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The Man Who Painted the Dining Room Wall,
This review is from: Leonardo and the Last Supper (Hardcover)
All that survives of Leonardo da Vinci's work are about fifteen paintings and a collection of notebooks and sketches. The Last Supper is the most famous of those works, along with the Mona Lisa.
In the first half of his book, Ross King tells us the story of Leonardo's first forty years - his childhood, and apprenticeship, his work as an artist in Lorenzo de Medici's court, his move to Milan and his work for Ludovico Sforza, the Duke of Milan. The second half concentrates on the three years that Leonardo spent planning and painting the Last Supper. The final two decades of Leonardo's life, and the continuing life of The Last Supper, are summarized in the final chapter.
The story of Leonardo's life is a familiar one, but Ross King weaves new tidbits among the well-known stories. For instance, Leonardo was an excellent student at school, but he was unable to conquer pesky Latin verbs. And a possible clue to his accent is in his spelling. Spelling was less regimented than it is today, in Italian as well as in English (remember Shakespeare's many spellings of his own name.) Leonardo's spelling Venezia as "Vinegia" may approximate his pronunciation of the city's name.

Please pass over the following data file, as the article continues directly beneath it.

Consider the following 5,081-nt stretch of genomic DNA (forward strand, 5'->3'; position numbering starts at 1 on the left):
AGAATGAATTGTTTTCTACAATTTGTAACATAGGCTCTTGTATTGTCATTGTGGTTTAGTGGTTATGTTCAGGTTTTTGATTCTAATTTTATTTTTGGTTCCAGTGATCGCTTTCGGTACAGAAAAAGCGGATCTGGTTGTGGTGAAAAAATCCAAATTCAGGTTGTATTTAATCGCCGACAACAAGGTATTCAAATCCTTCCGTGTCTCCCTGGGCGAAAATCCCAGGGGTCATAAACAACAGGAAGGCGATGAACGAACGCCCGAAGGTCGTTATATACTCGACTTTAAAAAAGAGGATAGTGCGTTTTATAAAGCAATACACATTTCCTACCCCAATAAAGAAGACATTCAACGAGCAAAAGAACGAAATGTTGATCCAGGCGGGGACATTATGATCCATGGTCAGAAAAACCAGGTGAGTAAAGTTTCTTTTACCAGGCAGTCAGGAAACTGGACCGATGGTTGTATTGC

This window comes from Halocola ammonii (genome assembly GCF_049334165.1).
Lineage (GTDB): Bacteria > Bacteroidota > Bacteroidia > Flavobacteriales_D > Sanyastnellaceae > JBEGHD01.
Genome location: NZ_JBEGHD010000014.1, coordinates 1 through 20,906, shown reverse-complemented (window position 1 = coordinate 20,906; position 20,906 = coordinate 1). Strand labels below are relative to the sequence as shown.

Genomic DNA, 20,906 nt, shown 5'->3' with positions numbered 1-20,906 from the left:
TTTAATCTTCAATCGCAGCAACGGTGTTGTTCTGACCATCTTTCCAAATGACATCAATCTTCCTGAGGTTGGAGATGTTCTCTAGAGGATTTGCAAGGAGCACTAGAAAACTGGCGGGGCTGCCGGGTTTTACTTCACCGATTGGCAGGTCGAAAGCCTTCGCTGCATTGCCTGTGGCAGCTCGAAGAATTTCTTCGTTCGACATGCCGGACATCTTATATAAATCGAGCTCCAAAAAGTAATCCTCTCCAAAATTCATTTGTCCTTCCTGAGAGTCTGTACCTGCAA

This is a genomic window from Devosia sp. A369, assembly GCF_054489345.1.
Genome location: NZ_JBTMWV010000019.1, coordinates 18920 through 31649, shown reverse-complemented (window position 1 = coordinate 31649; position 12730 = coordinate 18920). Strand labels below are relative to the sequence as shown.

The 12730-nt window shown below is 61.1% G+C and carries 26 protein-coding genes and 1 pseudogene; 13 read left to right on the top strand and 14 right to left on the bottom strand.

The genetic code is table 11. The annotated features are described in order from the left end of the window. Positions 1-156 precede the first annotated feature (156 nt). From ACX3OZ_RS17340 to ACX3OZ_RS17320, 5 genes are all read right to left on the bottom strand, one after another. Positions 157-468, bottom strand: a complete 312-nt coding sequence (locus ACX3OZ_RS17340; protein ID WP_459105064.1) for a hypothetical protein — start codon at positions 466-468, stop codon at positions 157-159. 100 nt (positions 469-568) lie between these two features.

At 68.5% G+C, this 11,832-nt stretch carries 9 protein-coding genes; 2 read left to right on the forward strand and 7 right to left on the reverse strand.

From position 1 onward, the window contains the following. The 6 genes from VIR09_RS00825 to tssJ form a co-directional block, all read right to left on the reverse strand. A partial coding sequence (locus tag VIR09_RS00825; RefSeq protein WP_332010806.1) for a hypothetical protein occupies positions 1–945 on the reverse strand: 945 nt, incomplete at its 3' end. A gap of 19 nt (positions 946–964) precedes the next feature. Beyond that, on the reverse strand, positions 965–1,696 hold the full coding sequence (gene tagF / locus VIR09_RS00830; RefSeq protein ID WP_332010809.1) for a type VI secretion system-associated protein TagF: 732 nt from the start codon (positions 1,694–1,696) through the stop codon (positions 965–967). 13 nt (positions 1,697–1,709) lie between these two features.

The Last Supper mural is a story all by itself. Leonardo had no experience painting frescos and had never painted anything as large as this was to be. He hadn't volunteered for the project, and the wall to be painted was in a refectory, a dining room for the friars, not exactly prime real estate for a painting Leonardo hoped would add to his reputation. But money talks and the Duke of Milan had offered Leonardo a huge commission to paint the wall.
Leonardo took three years, to the consternation of the friars who used the refectory, and while the painting is universally considered a masterpiece, it would have been fortunate had Leonardo also been a better chemist than he was. The painting was flawed, not in its artistic composition, but in the materials and the application of the paint to the wall. Leonardo had not only been learning fresco painting on the job, he also tried experiments with alternate paints and applications. The results were beautiful, but fragile.
The mural he spent years to complete began deteriorating almost immediately. Recognizing the brilliance of the perspective and composition of subjects as well as the beautiful colors, other artists copied the fresco and from those nearly contemporary paintings, restoration work has been possible.
King tells a great history and there are many details about how Leonardo decided on the composition of the fresco, the mechanics of creating the painting, and how the mural has since taken on a life of its own.